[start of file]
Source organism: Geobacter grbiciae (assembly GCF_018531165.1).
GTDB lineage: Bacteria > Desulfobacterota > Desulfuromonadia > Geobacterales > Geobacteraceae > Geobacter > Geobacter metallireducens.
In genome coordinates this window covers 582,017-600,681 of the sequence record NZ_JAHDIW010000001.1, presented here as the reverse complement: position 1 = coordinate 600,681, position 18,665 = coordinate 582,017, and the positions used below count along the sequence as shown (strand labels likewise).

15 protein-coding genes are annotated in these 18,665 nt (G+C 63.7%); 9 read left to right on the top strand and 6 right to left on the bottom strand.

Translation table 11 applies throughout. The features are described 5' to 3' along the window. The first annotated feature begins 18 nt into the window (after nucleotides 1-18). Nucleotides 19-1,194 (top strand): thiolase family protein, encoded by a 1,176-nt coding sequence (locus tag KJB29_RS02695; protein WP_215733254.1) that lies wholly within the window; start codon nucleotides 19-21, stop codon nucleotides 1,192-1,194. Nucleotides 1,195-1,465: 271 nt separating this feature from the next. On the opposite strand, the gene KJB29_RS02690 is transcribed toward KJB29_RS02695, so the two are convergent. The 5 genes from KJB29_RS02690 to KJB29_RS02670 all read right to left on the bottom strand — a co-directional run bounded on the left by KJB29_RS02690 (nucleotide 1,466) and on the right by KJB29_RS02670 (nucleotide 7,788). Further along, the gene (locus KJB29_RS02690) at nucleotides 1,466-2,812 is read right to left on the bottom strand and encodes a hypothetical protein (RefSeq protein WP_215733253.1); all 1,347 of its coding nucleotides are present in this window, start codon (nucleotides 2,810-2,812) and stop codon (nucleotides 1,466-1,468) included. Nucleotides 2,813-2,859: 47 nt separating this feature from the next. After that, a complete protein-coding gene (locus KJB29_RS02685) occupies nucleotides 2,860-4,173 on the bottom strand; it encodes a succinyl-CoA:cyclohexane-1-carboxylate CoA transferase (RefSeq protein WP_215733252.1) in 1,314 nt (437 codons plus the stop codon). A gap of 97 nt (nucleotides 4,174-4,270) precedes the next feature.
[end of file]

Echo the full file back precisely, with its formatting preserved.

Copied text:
Source organism: Geobacter grbiciae (assembly GCF_018531165.1).
GTDB lineage: Bacteria > Desulfobacterota > Desulfuromonadia > Geobacterales > Geobacteraceae > Geobacter > Geobacter metallireducens.
In genome coordinates this window covers 582,017-600,681 of the sequence record NZ_JAHDIW010000001.1, presented here as the reverse complement: position 1 = coordinate 600,681, position 18,665 = coordinate 582,017, and the positions used below count along the sequence as shown (strand labels likewise).

15 protein-coding genes are annotated in these 18,665 nt (G+C 63.7%); 9 read left to right on the top strand and 6 right to left on the bottom strand.

Translation table 11 applies throughout. The features are described 5' to 3' along the window. The first annotated feature begins 18 nt into the window (after nucleotides 1-18). Nucleotides 19-1,194 (top strand): thiolase family protein, encoded by a 1,176-nt coding sequence (locus tag KJB29_RS02695; protein WP_215733254.1) that lies wholly within the window; start codon nucleotides 19-21, stop codon nucleotides 1,192-1,194. Nucleotides 1,195-1,465: 271 nt separating this feature from the next. On the opposite strand, the gene KJB29_RS02690 is transcribed toward KJB29_RS02695, so the two are convergent. The 5 genes from KJB29_RS02690 to KJB29_RS02670 all read right to left on the bottom strand — a co-directional run bounded on the left by KJB29_RS02690 (nucleotide 1,466) and on the right by KJB29_RS02670 (nucleotide 7,788). Further along, the gene (locus KJB29_RS02690) at nucleotides 1,466-2,812 is read right to left on the bottom strand and encodes a hypothetical protein (RefSeq protein WP_215733253.1); all 1,347 of its coding nucleotides are present in this window, start codon (nucleotides 2,810-2,812) and stop codon (nucleotides 1,466-1,468) included. Nucleotides 2,813-2,859: 47 nt separating this feature from the next. After that, a complete protein-coding gene (locus KJB29_RS02685) occupies nucleotides 2,860-4,173 on the bottom strand; it encodes a succinyl-CoA:cyclohexane-1-carboxylate CoA transferase (RefSeq protein WP_215733252.1) in 1,314 nt (437 codons plus the stop codon). A gap of 97 nt (nucleotides 4,174-4,270) precedes the next feature.